It was a lovely fall day in Hobart yesterday, much like a September day in Toronto. The population of Hobart is 250,000 but it seems larger because covers a lot of territory and spans the Derwent, a very broad river whose Estuary makes a wonderful harbour, considered one of he most beautiful natural harbours in the world. Surrounded by hills climbing up from the sea, with the largest, Mount Wellington (4,166 feet) the city appeals for the scenery but also for the historic impact because it was built originally by convicts and many of colonial cottages and handsome sandstone buildings still remain. We saw these during an informative drive around the town after an oyster and wine-tasting gathering at Berilla Bay, up in the hllls on a beautiful salt water (of course) bay.
I learned more about oysters than I needed to know, including the difference in taste and texture when the oyster is pregnant (or whatever). During the demo, including a walk over paths of crushed oyster shells, to see the oyster racks - at low tide and such a beautiful day - I was given (thrust) a freshly shucked oyster to eat. It needed lemon: very salty. Later, we assembled in a gazebo for oysters - with lemon - and tastings of four different wines. Tasmanian wine is good and we'll never get it. Enough is produced for domestic consumption but it's so popular it seldom makes it off the island. I enjoyed it while I could. I'm learning more about wine all the time. I'll probably drink less and savour it more when I get home, but that won't save me much because the prices will escalate with my taste.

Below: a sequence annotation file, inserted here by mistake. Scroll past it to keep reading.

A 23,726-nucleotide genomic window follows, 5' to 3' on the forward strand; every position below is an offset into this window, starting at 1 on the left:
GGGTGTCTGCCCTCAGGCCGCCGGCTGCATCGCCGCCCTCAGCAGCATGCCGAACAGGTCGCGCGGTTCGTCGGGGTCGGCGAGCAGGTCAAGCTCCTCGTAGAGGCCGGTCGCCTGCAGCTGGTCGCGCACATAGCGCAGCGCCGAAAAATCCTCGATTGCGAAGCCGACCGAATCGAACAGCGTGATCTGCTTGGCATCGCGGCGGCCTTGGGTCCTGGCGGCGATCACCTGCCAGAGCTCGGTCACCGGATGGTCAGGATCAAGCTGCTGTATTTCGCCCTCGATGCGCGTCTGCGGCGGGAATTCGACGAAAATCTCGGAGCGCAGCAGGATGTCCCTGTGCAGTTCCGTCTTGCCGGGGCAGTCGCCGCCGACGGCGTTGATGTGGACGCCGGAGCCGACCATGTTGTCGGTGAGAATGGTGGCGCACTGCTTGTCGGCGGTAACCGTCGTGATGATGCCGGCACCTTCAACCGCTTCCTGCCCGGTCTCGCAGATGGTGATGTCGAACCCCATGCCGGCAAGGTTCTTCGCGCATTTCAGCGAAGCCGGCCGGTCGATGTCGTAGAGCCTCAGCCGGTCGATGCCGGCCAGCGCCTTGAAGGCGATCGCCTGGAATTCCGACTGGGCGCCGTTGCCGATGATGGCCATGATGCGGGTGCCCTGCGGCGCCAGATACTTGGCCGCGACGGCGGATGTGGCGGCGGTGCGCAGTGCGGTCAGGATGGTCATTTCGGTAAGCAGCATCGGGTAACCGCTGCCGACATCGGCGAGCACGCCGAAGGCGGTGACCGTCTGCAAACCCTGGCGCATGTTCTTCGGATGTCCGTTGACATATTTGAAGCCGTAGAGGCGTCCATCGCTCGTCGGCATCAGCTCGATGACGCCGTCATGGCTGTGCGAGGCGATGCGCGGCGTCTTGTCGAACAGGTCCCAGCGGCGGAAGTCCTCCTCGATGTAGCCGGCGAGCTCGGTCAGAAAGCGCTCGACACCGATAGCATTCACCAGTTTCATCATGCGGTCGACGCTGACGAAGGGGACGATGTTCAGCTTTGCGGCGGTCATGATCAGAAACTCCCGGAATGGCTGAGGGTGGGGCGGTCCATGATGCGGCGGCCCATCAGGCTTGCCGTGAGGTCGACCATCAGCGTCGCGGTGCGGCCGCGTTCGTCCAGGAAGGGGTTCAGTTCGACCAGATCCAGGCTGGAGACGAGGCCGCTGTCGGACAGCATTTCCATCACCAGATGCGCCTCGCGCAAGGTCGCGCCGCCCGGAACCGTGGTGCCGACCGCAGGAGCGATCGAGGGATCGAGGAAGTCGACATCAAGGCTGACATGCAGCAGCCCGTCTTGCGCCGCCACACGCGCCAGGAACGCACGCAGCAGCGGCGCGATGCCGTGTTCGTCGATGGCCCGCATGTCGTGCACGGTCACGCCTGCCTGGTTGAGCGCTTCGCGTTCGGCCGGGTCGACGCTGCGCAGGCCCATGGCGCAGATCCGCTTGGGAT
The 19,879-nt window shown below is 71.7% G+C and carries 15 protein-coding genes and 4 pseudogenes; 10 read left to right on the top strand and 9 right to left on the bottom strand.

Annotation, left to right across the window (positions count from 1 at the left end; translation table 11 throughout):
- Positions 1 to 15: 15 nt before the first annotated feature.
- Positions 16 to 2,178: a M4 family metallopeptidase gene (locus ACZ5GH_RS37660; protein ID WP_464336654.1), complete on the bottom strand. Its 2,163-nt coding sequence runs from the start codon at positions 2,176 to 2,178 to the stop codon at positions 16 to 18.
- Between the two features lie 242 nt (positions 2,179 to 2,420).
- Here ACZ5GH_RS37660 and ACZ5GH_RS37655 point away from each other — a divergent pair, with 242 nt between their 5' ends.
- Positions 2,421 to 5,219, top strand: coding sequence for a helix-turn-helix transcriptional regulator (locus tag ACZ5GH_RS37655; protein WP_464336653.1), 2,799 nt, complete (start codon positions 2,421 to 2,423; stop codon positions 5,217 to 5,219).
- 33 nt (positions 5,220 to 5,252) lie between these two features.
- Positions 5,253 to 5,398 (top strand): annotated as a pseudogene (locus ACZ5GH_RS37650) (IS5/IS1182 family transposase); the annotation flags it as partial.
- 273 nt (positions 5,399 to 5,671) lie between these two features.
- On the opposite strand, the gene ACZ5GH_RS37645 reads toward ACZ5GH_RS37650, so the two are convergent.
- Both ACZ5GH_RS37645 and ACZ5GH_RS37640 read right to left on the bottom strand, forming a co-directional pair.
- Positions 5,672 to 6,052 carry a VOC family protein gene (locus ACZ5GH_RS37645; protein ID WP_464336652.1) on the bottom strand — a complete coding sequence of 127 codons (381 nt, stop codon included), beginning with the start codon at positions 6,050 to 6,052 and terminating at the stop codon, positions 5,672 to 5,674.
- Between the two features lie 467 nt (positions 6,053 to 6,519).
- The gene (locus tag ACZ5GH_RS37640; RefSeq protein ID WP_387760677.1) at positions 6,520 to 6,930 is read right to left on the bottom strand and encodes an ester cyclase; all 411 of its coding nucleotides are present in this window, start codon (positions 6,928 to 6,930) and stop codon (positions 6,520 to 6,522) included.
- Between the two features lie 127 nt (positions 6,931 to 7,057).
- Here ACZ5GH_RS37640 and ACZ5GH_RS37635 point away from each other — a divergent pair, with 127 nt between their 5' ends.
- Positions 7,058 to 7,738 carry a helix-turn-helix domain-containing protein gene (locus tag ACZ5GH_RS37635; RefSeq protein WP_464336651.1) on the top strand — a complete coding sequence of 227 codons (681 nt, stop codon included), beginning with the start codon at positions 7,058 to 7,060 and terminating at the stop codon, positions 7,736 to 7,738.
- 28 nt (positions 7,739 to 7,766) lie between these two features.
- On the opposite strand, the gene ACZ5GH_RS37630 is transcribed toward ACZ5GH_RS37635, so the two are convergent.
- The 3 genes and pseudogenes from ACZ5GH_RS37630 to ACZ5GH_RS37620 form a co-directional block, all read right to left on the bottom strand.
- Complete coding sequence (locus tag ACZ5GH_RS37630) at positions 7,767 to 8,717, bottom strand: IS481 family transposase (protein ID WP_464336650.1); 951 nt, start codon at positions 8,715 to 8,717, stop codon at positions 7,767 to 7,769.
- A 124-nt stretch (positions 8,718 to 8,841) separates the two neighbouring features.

I returned to the ship in time for the afternoon session of Trivial Pursuit. Very soon I will consider the politics of this game, which is meant to be a diversion but which has become a playing field for warring factions. I suppose one could write a murder mystery with TP as the catalyst, and maybe the clues could be TP questions? You can have the idea if you want it; I have too much to do to pursue it.